- Darién is known as the “forgotten province” in Panama. There is very little presence of government institutions in the province, which borders Colombia.
- Conservationists, as well as Panama’s Ministry of the Environment, are especially concerned about Darién National Park in light of the fact that the ranching industry has expanded to some parts of the park, such as Punta Garachiné.
- One cause of the expansion is related to settlement by small farmers who convert the land into pastures in order to later sell them to landowners.
- The Ministry of the Environment has drafted a bill that proposes the creation of forestry incentives to promote conservation. The legislative initiative establishes a fund of 15 million dollars annually to incentivize the development of conservation or recuperation projects for damaged areas
DARIÉN PROVINCE, Panama – David Ramos’ ranch is in the community of Salodio, in Darién Province, in the eastern part of Panama. From there, one can observe Darién National Park, a natural reserve that has been declared a World Heritage Site by the United Nations Educational, Scientific and Cultural Organization (UNESCO).
A one-lane cobblestone street, originating in Garachiné, brings you towards Ramos’ ranch. Garachiné, a town bordering the Pacific Ocean, can only be accessed via boat or air travel. It is a town of fishers and ranchers, and some of them have ranches that share a border with the protected area.
The drive from Garachiné to Salodio takes about 40 minutes. It’s a repetitive trip; both sides of the road are filled with endless pastures. Some of the pastures are filled with cattle, and others are just improved pasture or weeds that have evolved in relation to the use of genetically modified seeds.
Ramos, who is almost 70 years old, came to Darién 30 years ago from Veraguas, in central Panama, where he had five hectares of land and nine children to support. Thirty years ago, the country was governed by a military dictatorship; since then, large landowners have begun to take control of the country, with the exception of Darién. “There was no longer any land to work with,” remembers Ramos. In 1987, he decided to move to Darién Province. He now owns 219 hectares and 130 cattle.
“I needed land that I could farm in order to feed my children, because in Veraguas, there wasn’t any,” he says. Darién has become the destination for small farmers who haven’t been able to find enough land to farm in central Panama. Ramos started with 19 hectares, which were cultivated and later converted into pastures for cattle. Over time, he acquired more land until he eventually reached the 219 hectares that he currently owns, 40 of which are still forested. Ramos says that, at the moment, he hasn’t thought about converting those 40 hectares into pastures, but he also doesn’t guarantee that the forest will not be cut down in the future.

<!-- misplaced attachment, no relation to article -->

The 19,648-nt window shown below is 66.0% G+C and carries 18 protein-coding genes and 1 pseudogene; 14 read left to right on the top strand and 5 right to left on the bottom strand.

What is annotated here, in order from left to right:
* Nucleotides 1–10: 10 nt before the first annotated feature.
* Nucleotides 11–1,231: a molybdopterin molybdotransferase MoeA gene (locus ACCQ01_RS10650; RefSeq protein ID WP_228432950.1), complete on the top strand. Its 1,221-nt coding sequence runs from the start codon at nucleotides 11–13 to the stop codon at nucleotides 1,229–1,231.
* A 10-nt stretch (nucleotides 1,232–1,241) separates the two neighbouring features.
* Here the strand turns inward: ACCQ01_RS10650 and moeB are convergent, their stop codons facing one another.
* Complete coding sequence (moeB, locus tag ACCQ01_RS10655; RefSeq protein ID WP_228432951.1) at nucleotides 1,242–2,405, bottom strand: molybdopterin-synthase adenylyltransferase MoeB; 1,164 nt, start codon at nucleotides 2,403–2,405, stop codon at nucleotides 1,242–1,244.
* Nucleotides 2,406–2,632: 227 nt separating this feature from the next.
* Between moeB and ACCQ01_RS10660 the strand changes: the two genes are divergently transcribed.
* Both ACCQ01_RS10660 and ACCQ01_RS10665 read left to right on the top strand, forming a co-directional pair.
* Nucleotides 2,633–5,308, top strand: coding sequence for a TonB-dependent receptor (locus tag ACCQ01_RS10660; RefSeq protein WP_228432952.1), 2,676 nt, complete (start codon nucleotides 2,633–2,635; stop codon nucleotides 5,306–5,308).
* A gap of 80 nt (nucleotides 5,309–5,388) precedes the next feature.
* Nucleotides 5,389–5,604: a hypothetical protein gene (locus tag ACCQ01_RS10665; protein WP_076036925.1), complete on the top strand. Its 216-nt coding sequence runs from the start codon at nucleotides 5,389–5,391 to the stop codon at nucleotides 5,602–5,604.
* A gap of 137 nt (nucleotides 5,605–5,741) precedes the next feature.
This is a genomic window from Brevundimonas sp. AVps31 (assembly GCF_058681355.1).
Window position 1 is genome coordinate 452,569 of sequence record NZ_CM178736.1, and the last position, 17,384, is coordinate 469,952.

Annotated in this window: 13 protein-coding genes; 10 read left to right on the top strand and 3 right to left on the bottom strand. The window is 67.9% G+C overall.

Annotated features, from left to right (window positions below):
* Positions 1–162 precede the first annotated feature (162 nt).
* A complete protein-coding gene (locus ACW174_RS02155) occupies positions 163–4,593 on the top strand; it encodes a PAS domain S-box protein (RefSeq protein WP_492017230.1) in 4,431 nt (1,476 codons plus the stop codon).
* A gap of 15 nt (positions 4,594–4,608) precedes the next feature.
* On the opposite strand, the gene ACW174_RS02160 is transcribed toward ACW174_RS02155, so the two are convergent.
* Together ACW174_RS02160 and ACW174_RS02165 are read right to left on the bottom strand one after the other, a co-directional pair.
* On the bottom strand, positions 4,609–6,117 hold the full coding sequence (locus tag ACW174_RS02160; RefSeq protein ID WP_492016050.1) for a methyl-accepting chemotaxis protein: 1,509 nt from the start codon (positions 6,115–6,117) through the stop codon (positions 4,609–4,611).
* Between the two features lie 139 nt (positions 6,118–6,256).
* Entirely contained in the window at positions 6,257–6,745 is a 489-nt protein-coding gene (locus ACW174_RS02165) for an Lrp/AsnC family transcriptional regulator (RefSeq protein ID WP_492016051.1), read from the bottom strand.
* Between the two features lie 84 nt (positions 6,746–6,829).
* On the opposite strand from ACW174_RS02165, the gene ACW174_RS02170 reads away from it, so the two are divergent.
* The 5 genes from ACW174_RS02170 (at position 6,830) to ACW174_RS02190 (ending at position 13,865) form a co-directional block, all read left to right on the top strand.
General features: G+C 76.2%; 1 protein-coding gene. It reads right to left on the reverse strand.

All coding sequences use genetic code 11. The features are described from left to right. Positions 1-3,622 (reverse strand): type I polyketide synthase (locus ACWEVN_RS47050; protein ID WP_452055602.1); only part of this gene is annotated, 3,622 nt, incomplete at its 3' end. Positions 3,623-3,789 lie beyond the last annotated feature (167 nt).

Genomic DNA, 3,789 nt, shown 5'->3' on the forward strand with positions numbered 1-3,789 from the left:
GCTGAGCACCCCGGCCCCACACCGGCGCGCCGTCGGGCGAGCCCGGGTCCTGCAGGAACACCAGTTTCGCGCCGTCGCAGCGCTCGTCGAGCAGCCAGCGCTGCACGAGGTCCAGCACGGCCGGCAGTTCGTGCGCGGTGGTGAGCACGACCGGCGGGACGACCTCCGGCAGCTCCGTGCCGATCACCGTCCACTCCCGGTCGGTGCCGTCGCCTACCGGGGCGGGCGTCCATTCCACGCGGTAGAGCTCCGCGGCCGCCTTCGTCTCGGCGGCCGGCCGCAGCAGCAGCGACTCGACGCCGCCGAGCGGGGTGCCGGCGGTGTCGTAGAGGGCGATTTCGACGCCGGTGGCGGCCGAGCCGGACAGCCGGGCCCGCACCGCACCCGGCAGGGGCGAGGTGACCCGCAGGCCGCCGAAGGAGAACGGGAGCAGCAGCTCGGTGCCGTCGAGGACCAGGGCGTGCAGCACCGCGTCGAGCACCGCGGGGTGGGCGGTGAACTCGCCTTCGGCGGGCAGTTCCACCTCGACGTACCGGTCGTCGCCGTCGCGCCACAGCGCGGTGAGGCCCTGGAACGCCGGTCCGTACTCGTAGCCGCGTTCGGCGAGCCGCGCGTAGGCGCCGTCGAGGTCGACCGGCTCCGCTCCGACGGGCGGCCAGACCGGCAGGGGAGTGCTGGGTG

“My ranch doesn’t affect [Darién National Park] because it’s far away,” he says. Ramos’ land borders other ranches that, in turn, are inside the protected area’s buffer zone.
However, the small farmer recognizes that in recent years, deforestation in the agricultural area has increased —and that ranching has moved into Darién National Park.
The ranching industry in numbers
Darién is known as the “forgotten province” in Panama. There is very little presence of government institutions in the province, which also borders Colombia. This longstanding absence has allowed the hoarding of wooded areas and their subsequent devastation. With time, protected areas like Canglón and Filo del Tallo —which form part of the Mesoamerican Biological Corridor, which also includes Darién National Park— were converted into pastures.
Conservationists, as well as Panama’s Ministry of the Environment, are especially concerned about Darién National Park in light of the fact that the ranching industry has expanded to some parts of the park, such as Punta Garachiné.
Historically, the majority of ranching development in Panama has been in the western central region. Until 2000, the primary sector, which includes agricultural activity, was one of the most important sectors in Panama; small farmers have been displaced by large landowners. In Darién Province, many small farmers, like Ramos, saw an opportunity to obtain land for agricultural development as well as ranching. Because of this, Darién has experienced a dramatic increase in the number of cattle in the last few decades.